Touring has a special place for me: you work intensively with other musicians.
Are there any composers for whom you feel a particular affinity?
Even if he’s not from the Baroque area, Mozart is the composer who most moves and heals me. It’s no surprise that he appears on so many tracks for young children. I am also a great fan of Monteverdi, Beethoven and Chopin, depending on my mood. Bach is not for relaxation, he’s often too intensive, but he is an absolute genius.
Which works or performances are you most proud of?
I am proud of what we achieved as Red Priest, and a special mention should also be made of the London Classical Players’ performances of Beethoven’s symphonies (with Melvyn Tan) and English Concert’s performances of Mozart’s symphonies: in each case none of the musicians (including myself) stood out above the others, yet they were exceptional.
Which works do you think you most like performing?
I like music that is thoughtful, that moves slowly with a long line, which you can sing in your head as you play. So I am not that much of a fan of, say, Vivaldi’s stratospheric, gymnastic approach!
What advice would you give to those who are considering a career in music?
Don’t be discouraged by the current situation. Music will always be essential. Many people are keen to experience live music. And even if performances will now be both online and in-person, that makes it accessible to many more people.
If you are set on a career in music, be passionate – that’s the only way you will be able to do your best.
I often refer my pupils to David Cutler’s excellent “The Savvy Musician” book. It has a lot of pointers for success, focusing on the entrepreneurial side of the music business and emphasizing the value of creativity and risk.
I also like Tony Rooley’s “Performance: Revealing the Orpheus within”. It helps build up confidence and overcome nerves, showing how the performer can achieve a heightened state of self-awareness and sense of magic.
At any stage of your career, you may have to re-invent yourself; attitude is everything, and you are only limited by lack of imagination! That’s why I am optimistic that we will get things going.
How did you keeping yourself usefully occupied and sane under lockdown?
Once lockdown ended there was a lot less travel for a while, but I am not going to miss it. In fact travel restrictions are probably good for one’s health, and I am certainly not as tired as I used to be!
But things became busier professionally. For example I took part in The Polyphonic Concert Club, a project initiated and managed by Robert Hollingworth and Polyphonic Films, comprising six filmed online chamber recitals including I Fagiolini and Red Priest, which available as a livestream We played a selection of “vintage” pieces which were screened at that time..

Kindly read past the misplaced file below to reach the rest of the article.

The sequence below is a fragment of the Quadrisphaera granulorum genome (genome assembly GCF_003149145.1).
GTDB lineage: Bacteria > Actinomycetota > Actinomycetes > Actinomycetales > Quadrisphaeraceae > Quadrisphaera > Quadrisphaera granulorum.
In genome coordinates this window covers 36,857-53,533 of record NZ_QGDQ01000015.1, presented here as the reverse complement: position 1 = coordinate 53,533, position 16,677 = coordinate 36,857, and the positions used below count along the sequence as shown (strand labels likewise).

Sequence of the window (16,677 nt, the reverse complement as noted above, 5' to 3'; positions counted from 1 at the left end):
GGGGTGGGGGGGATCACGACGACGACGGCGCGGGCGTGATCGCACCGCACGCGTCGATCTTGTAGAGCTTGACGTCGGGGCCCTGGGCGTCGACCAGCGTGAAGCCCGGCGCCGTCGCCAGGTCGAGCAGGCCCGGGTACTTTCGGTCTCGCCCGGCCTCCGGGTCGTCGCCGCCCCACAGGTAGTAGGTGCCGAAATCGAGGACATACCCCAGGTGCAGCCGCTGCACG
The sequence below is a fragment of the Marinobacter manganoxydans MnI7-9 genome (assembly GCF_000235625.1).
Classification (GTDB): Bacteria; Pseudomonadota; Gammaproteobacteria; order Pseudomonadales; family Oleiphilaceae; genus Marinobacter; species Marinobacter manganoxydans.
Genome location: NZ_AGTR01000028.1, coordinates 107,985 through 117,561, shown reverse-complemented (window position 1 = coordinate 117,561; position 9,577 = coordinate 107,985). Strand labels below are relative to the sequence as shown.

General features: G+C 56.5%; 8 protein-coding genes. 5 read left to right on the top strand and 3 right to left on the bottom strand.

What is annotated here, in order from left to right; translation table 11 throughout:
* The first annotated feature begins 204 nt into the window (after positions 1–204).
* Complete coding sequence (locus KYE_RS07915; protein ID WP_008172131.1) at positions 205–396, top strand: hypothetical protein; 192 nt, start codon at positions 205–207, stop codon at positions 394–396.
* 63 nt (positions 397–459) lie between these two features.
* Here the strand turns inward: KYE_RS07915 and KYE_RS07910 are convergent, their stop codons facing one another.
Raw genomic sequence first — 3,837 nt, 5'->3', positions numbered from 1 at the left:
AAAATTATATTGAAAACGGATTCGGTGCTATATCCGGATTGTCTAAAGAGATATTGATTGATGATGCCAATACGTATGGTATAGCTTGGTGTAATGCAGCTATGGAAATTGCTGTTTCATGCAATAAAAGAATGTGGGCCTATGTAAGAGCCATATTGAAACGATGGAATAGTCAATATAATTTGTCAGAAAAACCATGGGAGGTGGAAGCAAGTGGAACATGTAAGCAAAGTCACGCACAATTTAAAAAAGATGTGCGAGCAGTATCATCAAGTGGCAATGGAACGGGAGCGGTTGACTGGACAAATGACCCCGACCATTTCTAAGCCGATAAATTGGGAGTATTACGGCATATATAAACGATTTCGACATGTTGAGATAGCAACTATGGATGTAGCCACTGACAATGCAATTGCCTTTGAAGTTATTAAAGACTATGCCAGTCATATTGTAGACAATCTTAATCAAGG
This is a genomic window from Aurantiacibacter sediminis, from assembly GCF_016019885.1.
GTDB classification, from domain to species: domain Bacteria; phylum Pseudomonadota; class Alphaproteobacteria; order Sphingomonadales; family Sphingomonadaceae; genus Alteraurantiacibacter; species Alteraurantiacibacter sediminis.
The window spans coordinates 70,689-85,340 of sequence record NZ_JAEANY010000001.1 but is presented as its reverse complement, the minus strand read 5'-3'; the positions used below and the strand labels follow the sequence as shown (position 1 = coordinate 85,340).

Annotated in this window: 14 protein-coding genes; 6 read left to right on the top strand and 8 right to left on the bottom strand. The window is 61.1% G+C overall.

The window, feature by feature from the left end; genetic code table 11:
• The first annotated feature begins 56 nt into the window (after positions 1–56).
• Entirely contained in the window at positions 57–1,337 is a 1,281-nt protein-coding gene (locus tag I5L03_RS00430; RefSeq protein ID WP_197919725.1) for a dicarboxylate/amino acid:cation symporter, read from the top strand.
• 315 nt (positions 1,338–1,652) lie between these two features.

That interview, and a very positive Music In Portsmouth review, written by Chris Linford, of a concert of performance by Julia Bishop recently delivered in the area has introduced me to a musican I shall certainly listen out for in the future.
However, there are other items and photographs all along the drop down menu on the site. Naturally they promote forthcoming events giving a brief preview of the acts scheduled to perform. I chose the example below because once again this about an act I had until now been unaware.
This was a preview of am intriguingly titled a cappella’ group, The Free Radicals, prior to their special concert that subsequently delivered in aid of relief work in Ukraine on Wednesday evening in St. Peter’s Church, Petersfield on Wednesday 5 April at 7.30pm.
Much as I would have loved to have hopped into my private plane and fly back to my former homeland in the UK from the lanzarote island I have lived on now for eight years of a well deserved retirement, I could only hope that perhaps our intrepid researches DCI Detours and Superintendent Sidetracks, who live in the Portsmouth area, might attend and review for us !
THE FREE RADICALS
Lent Concert For Ukraine 2023
The Free Radicals have collected a set of some of the richest church music written for the season of Lent to perform at their annual recital which has become a firm favourite in the Petersfield area.
The days leading up to Good Friday have produced some really beautiful music over the centuries and the ensemble will perform a hand-picked selection, along with some poetry. It’s lovely to listen to, even if you’re not a believer. The event will be quiet, contemplative and uplifting, and lasts for less than one hour.
The concert is free to enter and it is hoped that people will want to make a donation at the end to support a local charity, The Ukraine Christian Partnership, which has been working with Ukrainian communities for years, and is now supporting families there who are in the most desperate circumstances as a result of the war.